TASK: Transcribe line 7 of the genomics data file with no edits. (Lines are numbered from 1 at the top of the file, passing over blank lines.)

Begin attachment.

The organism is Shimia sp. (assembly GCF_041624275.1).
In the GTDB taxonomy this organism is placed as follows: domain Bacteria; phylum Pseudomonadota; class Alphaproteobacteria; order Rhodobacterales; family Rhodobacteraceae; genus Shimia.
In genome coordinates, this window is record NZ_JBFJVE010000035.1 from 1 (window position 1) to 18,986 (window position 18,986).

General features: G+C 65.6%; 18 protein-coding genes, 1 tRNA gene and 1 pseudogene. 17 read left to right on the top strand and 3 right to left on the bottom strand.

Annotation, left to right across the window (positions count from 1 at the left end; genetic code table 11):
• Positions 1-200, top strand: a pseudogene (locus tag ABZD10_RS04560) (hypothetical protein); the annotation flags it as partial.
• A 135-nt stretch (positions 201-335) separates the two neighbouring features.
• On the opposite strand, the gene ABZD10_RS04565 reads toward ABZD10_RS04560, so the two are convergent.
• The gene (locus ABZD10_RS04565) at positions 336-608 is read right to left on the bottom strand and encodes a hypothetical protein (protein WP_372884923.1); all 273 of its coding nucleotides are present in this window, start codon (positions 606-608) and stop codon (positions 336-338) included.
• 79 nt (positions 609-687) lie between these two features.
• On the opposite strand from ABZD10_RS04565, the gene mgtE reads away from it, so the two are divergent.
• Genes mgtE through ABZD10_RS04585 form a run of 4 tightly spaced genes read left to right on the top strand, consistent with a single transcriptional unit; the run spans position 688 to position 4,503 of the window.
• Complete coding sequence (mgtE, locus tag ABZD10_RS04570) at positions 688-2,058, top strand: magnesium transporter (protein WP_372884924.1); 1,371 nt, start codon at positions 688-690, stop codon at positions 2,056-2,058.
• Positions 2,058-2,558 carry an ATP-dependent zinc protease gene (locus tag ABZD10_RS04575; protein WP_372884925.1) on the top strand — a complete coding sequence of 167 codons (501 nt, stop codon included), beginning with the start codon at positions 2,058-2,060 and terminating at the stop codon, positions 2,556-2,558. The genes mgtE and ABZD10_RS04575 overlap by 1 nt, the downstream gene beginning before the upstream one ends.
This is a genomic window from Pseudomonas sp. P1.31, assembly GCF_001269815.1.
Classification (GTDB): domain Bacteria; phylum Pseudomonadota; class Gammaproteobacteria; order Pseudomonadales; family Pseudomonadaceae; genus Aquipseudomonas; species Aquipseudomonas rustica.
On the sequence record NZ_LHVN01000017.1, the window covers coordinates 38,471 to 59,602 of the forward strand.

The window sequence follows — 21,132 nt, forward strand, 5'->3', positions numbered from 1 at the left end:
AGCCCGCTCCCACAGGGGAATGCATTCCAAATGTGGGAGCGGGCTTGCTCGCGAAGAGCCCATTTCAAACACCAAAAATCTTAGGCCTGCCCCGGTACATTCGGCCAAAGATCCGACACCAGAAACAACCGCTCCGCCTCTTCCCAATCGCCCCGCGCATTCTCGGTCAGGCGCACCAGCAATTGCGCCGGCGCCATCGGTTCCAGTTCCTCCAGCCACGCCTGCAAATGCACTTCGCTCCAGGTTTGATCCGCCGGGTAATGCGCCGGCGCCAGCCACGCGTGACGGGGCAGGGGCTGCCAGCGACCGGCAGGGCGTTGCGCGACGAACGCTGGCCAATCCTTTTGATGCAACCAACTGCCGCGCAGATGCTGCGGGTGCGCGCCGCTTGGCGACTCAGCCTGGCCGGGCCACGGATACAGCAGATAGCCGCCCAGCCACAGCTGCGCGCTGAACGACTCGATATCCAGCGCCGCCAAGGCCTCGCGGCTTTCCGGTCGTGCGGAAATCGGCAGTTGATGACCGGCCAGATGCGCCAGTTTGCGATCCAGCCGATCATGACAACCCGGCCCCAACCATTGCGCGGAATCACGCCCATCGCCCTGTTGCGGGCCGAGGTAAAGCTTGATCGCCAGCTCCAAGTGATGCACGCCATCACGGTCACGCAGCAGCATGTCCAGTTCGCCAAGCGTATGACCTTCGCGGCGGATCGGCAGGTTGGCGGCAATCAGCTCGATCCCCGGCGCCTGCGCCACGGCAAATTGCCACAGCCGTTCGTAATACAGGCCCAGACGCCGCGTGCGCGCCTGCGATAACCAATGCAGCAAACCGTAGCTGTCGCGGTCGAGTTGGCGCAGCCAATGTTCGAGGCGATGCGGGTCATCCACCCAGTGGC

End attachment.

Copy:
• A 135-nt stretch (positions 201-335) separates the two neighbouring features.